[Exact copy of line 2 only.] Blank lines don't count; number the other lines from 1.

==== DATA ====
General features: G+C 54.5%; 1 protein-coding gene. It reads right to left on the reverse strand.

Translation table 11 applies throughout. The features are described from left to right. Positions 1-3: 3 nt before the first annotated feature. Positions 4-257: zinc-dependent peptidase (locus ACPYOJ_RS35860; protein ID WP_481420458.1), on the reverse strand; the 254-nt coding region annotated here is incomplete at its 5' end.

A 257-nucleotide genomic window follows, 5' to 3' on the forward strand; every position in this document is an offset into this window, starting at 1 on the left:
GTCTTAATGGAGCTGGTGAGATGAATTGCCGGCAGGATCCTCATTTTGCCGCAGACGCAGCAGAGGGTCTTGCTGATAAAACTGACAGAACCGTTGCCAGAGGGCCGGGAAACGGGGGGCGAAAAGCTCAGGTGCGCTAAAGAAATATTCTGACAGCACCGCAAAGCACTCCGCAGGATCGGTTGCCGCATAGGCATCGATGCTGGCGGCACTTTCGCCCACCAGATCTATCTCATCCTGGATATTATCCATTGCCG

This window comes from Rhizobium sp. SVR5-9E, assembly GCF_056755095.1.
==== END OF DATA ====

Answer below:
Translation table 11 applies throughout. The features are described from left to right. Positions 1-3: 3 nt before the first annotated feature. Positions 4-257: zinc-dependent peptidase (locus ACPYOJ_RS35860; protein ID WP_481420458.1), on the reverse strand; the 254-nt coding region annotated here is incomplete at its 5' end.